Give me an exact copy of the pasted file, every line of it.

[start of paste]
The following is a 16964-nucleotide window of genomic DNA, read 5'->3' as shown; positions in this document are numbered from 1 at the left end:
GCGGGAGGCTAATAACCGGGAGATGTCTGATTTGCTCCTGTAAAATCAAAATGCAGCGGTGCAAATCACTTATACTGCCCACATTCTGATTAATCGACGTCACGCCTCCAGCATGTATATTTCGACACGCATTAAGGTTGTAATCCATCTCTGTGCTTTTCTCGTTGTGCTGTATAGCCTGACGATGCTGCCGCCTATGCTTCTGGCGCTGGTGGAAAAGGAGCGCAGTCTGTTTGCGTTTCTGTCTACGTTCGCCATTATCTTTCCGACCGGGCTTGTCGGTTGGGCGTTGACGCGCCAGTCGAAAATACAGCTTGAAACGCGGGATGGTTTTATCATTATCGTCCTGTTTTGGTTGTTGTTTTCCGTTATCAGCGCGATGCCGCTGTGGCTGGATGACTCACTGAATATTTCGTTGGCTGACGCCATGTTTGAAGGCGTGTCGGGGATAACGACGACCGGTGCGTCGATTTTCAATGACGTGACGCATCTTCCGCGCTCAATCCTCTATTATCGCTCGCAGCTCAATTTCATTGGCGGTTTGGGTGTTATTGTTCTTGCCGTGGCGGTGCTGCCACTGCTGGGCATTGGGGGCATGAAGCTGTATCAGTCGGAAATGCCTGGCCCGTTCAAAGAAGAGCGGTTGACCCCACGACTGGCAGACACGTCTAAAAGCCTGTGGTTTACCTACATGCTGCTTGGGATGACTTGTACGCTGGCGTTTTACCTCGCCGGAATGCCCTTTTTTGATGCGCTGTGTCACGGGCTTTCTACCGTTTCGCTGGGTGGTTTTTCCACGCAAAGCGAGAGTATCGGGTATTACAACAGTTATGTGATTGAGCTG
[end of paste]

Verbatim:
The following is a 16964-nucleotide window of genomic DNA, read 5'->3' as shown; positions in this document are numbered from 1 at the left end:
GCGGGAGGCTAATAACCGGGAGATGTCTGATTTGCTCCTGTAAAATCAAAATGCAGCGGTGCAAATCACTTATACTGCCCACATTCTGATTAATCGACGTCACGCCTCCAGCATGTATATTTCGACACGCATTAAGGTTGTAATCCATCTCTGTGCTTTTCTCGTTGTGCTGTATAGCCTGACGATGCTGCCGCCTATGCTTCTGGCGCTGGTGGAAAAGGAGCGCAGTCTGTTTGCGTTTCTGTCTACGTTCGCCATTATCTTTCCGACCGGGCTTGTCGGTTGGGCGTTGACGCGCCAGTCGAAAATACAGCTTGAAACGCGGGATGGTTTTATCATTATCGTCCTGTTTTGGTTGTTGTTTTCCGTTATCAGCGCGATGCCGCTGTGGCTGGATGACTCACTGAATATTTCGTTGGCTGACGCCATGTTTGAAGGCGTGTCGGGGATAACGACGACCGGTGCGTCGATTTTCAATGACGTGACGCATCTTCCGCGCTCAATCCTCTATTATCGCTCGCAGCTCAATTTCATTGGCGGTTTGGGTGTTATTGTTCTTGCCGTGGCGGTGCTGCCACTGCTGGGCATTGGGGGCATGAAGCTGTATCAGTCGGAAATGCCTGGCCCGTTCAAAGAAGAGCGGTTGACCCCACGACTGGCAGACACGTCTAAAAGCCTGTGGTTTACCTACATGCTGCTTGGGATGACTTGTACGCTGGCGTTTTACCTCGCCGGAATGCCCTTTTTTGATGCGCTGTGTCACGGGCTTTCTACCGTTTCGCTGGGTGGTTTTTCCACGCAAAGCGAGAGTATCGGGTATTACAACAGTTATGTGATTGAGCTG